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The Reading Quilt: Alesia: The Life Of A Girl In A Wheelchair

June 27, 2020

June 27, 2020

FEATURED BOOK

(Age 9+)

Alesia

Each month “The Reading Quilt” provides a short review of a book that a homeschool parent may use to spark conversations about culture and race, along with a learning activity that may help a young learner understand human behavior. Using the acronym Q.U.I.L.T., Dr. Slaughter offers readers information about the author’s background along with the Quality of writing, Universal theme, Imaginative plot, as well as a mini Lesson plan, and Talking points that stem from the book’s premise.


Published in 1981, Alesia, by Eloise Greenfield and Alesia Revis, details the struggles a young African American girl who became physically disabled as the result of being hit by a car. There are few fiction books that include characters with disabilities and less that include People of Color with disabilities.

In the quest for disability representation, what readers are searching for is quality multicultural literature that “recognize, accept, and affirm human differences and similarities related to gender, race, handicap, and class” (Sleeter & Grant, 1988). As an educator, I join the quest of parents, teachers, and librarians who hope to find biased-free literature featuring people of color as fully developed characters.

This book is only available used on Amazon.com

Eloise Greenfield, Author

Born May 17, 1929 in North Carolina, Eloise moved to Washington, D.C., when she was very little. Growing up, one of five children, in Washington, D.C., Eloise took an interest in piano and reading. She didn’t find her passion for writing until she was in her late twenties. Her goal was to highlight African American culture in her writing.

Eloise Greenfield, Children’s Book Author

Married with two children, and working as a clerk-typist at the U.S. Patent Office, Eloise carved out time to enjoy her passion for writing. She wrote everything including poetry and songs. Her writing was recognized by many notable writers earning her the Recognition of Merit Award in 1990. The award was presented by the George G. Stone Center for Children’s Books in Claremont, California. Eloise also received an honorary degree from Wheelock College in Boston, MA. Although Eloise is a prolific writer, she never strayed from her main goal: to uplift the African American community. With that goal in mind, Eloise used her talents to provide free creative writing workshops to young people with the help of grants from the D.C. Commission on the Arts and Humanities.

Columnist

Dr. Rachel A. slaughter

Dr. Rachel Slaughter earned her doctoral degree in Cognitive Studies in Reading at Widener University.


Quality- Alesia is written as a diary with the character detailing her life as a typical teen who happens to be physically handicapped. The diary entries are easy-going accounts of teen life with snippets of how Alesia’s disability affects her day to day existence.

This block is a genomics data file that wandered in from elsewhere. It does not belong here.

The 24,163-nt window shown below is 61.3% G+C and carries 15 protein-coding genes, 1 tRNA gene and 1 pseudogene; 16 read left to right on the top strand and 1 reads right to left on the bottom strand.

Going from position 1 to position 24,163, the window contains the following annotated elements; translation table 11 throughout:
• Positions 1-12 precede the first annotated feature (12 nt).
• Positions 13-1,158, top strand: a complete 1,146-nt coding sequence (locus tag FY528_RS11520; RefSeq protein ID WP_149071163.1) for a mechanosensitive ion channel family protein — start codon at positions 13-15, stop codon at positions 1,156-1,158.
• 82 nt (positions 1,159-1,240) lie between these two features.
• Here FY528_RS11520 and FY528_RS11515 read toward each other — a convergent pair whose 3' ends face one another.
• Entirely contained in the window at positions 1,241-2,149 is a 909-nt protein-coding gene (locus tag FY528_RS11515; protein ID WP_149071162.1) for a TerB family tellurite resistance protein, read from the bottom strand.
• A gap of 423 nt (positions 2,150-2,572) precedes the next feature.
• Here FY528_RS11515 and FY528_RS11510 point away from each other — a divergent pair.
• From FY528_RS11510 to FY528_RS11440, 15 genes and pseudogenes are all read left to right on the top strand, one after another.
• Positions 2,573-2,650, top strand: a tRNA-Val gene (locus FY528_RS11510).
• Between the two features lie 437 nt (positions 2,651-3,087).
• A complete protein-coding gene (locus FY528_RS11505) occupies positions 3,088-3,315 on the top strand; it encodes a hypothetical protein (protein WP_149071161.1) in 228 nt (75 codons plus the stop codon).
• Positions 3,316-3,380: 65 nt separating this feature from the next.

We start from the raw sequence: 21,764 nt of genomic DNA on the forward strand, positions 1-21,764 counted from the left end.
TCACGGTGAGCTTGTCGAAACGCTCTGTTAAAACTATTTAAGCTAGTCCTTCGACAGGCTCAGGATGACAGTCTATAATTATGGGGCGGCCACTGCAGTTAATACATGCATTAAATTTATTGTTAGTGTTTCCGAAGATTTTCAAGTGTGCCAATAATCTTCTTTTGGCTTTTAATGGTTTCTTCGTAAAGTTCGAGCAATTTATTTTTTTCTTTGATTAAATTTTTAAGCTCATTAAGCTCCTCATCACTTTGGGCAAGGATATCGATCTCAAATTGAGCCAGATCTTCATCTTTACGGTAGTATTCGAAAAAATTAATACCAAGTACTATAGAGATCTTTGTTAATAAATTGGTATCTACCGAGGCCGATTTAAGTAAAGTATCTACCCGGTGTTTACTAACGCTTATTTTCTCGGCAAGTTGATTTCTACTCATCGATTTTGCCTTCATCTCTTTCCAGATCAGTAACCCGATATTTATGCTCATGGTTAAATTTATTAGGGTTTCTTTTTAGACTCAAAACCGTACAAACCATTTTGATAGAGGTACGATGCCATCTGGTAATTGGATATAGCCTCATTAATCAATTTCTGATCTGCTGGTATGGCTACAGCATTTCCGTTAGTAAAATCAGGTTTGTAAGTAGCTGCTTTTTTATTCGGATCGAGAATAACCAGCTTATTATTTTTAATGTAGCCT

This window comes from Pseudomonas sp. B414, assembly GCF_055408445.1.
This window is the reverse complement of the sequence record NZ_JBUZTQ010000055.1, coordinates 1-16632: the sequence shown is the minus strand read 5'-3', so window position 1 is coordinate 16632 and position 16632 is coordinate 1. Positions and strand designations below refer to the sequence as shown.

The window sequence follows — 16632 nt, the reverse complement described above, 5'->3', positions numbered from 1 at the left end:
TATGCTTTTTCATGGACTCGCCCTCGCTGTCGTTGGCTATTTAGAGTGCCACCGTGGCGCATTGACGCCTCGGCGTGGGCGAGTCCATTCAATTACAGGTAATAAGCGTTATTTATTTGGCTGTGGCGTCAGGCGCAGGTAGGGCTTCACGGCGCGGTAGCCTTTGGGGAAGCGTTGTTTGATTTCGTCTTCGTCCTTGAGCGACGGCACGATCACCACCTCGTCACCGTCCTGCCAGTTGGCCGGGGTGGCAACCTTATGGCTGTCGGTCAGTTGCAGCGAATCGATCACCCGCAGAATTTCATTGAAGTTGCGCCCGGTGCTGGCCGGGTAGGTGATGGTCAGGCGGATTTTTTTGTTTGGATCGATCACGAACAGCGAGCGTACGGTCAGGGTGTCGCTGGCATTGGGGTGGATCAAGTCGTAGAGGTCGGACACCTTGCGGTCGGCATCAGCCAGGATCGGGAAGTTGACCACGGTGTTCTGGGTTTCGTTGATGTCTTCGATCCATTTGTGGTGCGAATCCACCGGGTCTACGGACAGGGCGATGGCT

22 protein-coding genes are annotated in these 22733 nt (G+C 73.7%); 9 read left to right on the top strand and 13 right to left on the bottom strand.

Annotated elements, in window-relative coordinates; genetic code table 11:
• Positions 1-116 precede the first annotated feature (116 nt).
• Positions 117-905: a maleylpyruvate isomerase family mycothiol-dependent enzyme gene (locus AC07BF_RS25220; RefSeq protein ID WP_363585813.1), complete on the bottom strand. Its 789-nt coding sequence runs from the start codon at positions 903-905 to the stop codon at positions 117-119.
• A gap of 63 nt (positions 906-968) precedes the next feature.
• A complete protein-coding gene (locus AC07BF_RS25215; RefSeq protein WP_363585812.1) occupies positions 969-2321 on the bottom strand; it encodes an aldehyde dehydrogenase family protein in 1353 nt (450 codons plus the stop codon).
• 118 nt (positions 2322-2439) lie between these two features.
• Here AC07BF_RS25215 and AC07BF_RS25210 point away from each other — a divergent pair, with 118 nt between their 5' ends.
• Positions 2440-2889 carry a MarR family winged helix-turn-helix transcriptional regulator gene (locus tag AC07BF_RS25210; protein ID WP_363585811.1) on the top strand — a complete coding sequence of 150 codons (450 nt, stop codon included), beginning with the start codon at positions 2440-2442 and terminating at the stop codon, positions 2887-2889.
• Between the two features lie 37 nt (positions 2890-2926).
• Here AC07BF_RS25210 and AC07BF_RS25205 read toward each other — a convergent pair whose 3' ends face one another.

Universal theme- We read her entries and realize that the Spring of 1980 was bursting full of fun stuff like school dances, family gatherings, and trips to McDonald’s. Alesia’s diary entries are not disheartening stories about how her physical disability disables her. Instead, Alesia details how her life with a wheelchair has a few pitfalls.

Alesia writes how she meets those pitfalls and challenges with grit, determination, courage, and humor. For example, in response to boys who are timid about her disability, Alesia writes, “When guys find out that I can’t walk…it scares them off before they can get to know me, and I want them to know me first, know what kind of person I am, and then I’ll tell them about my disability.”

Imaginative plot-People with physical and mental disabilities and their allies bewail the lack of representation in life and in fiction as well. The lack of representation in fiction is especially exasperating since fiction is limitless. A writer’s mind could conjure up a host of characteristics that reflect our cornucopia of experiences.

Lesson plan: According to research, inclusive literature that “reflects the diversity of children’s life experiences” help children feel safe and included. Writers can support an inclusivity by including characters with or without disabilities who share the gamut of experiences and emotions that humans encounter.

Talking points:

  1. What fiction books have you read that depict disabled people?
  2. In your opinion, why are people with mental or physical disabilities often left out of fiction?
  3. According to research, there are 5.8 million disabled children in America. What are some ways readers can demand that disabled people are properly and accurately represented in literature?


CONTRIBUTOR


Dr. Rachel Slaughter

Doctor of Cognitive Studies in Reading

Dr. Rachel Slaughter earned her doctoral degree in Cognitive Studies in Reading at Widener University. Her dissertation explores multicultural literature in private schools through the lens of Critical Pedagogy. Her new book titled “Turning the Page: The Ultimate Guide for Teachers to Multicultural Literature” will be published by Rowman and Littlefield in 2020.

Pennsylvania, USA

LiteracyUniversity.org


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